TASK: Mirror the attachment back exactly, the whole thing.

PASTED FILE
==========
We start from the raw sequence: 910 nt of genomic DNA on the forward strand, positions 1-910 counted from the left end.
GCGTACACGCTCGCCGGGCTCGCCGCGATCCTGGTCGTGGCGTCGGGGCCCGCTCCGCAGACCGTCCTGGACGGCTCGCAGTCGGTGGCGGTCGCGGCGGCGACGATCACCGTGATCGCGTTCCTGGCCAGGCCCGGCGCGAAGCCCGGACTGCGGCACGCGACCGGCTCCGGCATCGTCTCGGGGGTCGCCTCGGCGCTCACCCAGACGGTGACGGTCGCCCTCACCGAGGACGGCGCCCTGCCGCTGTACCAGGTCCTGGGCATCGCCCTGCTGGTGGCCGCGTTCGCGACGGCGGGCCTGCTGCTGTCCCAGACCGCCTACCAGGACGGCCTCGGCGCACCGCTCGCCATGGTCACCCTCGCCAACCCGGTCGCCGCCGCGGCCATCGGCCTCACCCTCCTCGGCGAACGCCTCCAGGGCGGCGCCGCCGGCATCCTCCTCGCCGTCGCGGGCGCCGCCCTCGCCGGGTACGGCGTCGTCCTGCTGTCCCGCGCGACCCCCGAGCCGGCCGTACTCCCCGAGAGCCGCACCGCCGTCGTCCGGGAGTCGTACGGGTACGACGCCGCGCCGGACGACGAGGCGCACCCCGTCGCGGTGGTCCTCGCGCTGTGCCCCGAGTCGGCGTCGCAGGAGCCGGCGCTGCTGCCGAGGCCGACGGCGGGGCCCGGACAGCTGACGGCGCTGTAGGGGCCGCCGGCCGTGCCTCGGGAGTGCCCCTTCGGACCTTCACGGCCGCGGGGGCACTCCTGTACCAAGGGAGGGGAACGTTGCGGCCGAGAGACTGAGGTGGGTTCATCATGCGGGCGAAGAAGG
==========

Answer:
We start from the raw sequence: 910 nt of genomic DNA on the forward strand, positions 1-910 counted from the left end.
GCGTACACGCTCGCCGGGCTCGCCGCGATCCTGGTCGTGGCGTCGGGGCCCGCTCCGCAGACCGTCCTGGACGGCTCGCAGTCGGTGGCGGTCGCGGCGGCGACGATCACCGTGATCGCGTTCCTGGCCAGGCCCGGCGCGAAGCCCGGACTGCGGCACGCGACCGGCTCCGGCATCGTCTCGGGGGTCGCCTCGGCGCTCACCCAGACGGTGACGGTCGCCCTCACCGAGGACGGCGCCCTGCCGCTGTACCAGGTCCTGGGCATCGCCCTGCTGGTGGCCGCGTTCGCGACGGCGGGCCTGCTGCTGTCCCAGACCGCCTACCAGGACGGCCTCGGCGCACCGCTCGCCATGGTCACCCTCGCCAACCCGGTCGCCGCCGCGGCCATCGGCCTCACCCTCCTCGGCGAACGCCTCCAGGGCGGCGCCGCCGGCATCCTCCTCGCCGTCGCGGGCGCCGCCCTCGCCGGGTACGGCGTCGTCCTGCTGTCCCGCGCGACCCCCGAGCCGGCCGTACTCCCCGAGAGCCGCACCGCCGTCGTCCGGGAGTCGTACGGGTACGACGCCGCGCCGGACGACGAGGCGCACCCCGTCGCGGTGGTCCTCGCGCTGTGCCCCGAGTCGGCGTCGCAGGAGCCGGCGCTGCTGCCGAGGCCGACGGCGGGGCCCGGACAGCTGACGGCGCTGTAGGGGCCGCCGGCCGTGCCTCGGGAGTGCCCCTTCGGACCTTCACGGCCGCGGGGGCACTCCTGTACCAAGGGAGGGGAACGTTGCGGCCGAGAGACTGAGGTGGGTTCATCATGCGGGCGAAGAAGG